Global Milankovitch cycles recorded in rock magnetism of the shallow marine lower Cretaceous Cupido Formation, northeastern Mexico
Linda A. Hinnov, Kenneth P. Kodama, David J. Anastasio, Maya Elrick, Diana K. Latta, 2013. "Global Milankovitch cycles recorded in rock magnetism of the shallow marine lower Cretaceous Cupido Formation, northeastern Mexico", Magnetic Methods and the Timing of Geological Processes, L. Jovane, E. Herrero-Bervera, L.A. Hinnov, B. Housen
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Rock magnetic cyclostratigraphy was measured in the Barremian–Aptian Cupido (‘Cupidito’) Formation, northeastern Mexico. The goal was to develop an objective evaluation of palaeo-environmental variability recorded in the formation that is independent of facies analysis and interpretation. Anhysteretic remanent magnetization (ARM) was used to estimate magnetic mineral concentration variations for the upper 143 m of the formation, which is characterized by metre-scale carbonate cycles representative of inner- and middle-shelf marine environments. Isothermal remanent magnetization acquisition experiments and scanning electron microscope (SEM) examination indicate that micron-sized detrital magnetite from eolian dust carries the ARM signal. At the sampled sections from Garcia and Chico canyons, 25 km apart, ARM records a synchronous 30–35 m oscillation with maxima coinciding with fourth-order sequence boundaries, superimposed with prominent high-frequency variability. Calibrating the 30–35 m oscillation to a 405 kyr period (long eccentricity cycle) focuses the high frequencies into short eccentricity, obliquity and precession index bands; the precession-band signal modulates with an eccentricity signature. The ARM signal is correlated between sections, but decoupled from the interpreted fifth-order depositional cycles. ARM amplitudes diminish up-section with facies suggesting deepening conditions that diluted magnetite concentration. This probably signals a warming, increasingly humid climate, changing global circulation and/or greater dispersal of magnetite grains.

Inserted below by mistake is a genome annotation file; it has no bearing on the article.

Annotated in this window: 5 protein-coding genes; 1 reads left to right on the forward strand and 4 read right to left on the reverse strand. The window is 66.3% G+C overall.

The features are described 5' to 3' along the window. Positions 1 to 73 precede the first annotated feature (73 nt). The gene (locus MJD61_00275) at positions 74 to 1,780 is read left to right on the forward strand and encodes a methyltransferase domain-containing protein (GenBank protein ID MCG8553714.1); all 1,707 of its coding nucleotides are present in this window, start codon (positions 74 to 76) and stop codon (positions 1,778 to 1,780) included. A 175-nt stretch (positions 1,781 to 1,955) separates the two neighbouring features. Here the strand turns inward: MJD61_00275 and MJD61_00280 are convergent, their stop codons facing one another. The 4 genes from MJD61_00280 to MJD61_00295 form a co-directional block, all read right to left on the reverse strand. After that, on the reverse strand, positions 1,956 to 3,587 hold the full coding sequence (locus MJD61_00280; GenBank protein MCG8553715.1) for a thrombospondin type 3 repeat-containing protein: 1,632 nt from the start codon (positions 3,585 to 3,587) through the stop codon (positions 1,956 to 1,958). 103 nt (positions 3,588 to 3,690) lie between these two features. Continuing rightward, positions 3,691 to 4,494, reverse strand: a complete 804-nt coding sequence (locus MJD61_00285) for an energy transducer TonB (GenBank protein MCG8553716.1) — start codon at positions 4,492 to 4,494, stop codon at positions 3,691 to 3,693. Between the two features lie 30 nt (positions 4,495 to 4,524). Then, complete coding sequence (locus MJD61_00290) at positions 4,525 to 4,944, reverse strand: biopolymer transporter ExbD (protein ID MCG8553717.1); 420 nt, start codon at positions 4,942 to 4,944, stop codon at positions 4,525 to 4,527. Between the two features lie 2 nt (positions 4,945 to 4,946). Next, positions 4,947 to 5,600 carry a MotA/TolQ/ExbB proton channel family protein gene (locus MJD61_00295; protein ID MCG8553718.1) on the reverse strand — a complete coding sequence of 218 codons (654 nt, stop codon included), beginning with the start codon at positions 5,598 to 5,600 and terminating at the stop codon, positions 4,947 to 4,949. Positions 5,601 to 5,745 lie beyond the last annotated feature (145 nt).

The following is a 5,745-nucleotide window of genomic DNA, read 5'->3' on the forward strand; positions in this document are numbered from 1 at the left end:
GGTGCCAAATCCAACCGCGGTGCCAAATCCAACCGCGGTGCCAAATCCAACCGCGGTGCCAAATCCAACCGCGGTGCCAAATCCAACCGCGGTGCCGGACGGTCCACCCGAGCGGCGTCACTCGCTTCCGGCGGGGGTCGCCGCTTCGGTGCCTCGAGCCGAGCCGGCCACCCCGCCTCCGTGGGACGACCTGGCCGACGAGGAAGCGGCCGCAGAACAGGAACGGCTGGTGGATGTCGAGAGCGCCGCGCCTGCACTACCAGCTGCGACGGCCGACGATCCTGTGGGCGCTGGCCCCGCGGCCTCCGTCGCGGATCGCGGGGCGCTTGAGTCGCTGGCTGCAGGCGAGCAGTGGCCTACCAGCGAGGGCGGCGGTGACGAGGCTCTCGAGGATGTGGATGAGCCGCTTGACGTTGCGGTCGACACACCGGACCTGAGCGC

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Magnetostratigraphy is best known as a technique that employs correlation among different stratigraphic sections using the magnetic directions defining geomagnetic polarity reversals as marker horizons. The ages of the polarity reversals provide common tie points among the sections, allowing accurate time correlation. Recently, studies of magnetic methods and the timing of geological processes have acquired a broader meaning, now referring to many types of magnetic measurements within a stratigraphic sequence. Many of these measurements provide correlation and age control not only for the older and younger boundaries of a polarity interval, but also within intervals. Thus, magnetostratigraphy no longer represents a dating tool based only on geomagnetic polarity reversals, but comprises a set of techniques that includes measurements of geomagnetic field parameters, environmental magnetism, rock-magnetic properties, radiometric dating and astronomically forced palaeoclimatic change recorded in sedimentary rocks, and key corrections to magnetic directions related to geodynamics, palaeocurrents, tectonics and diagenetic processes.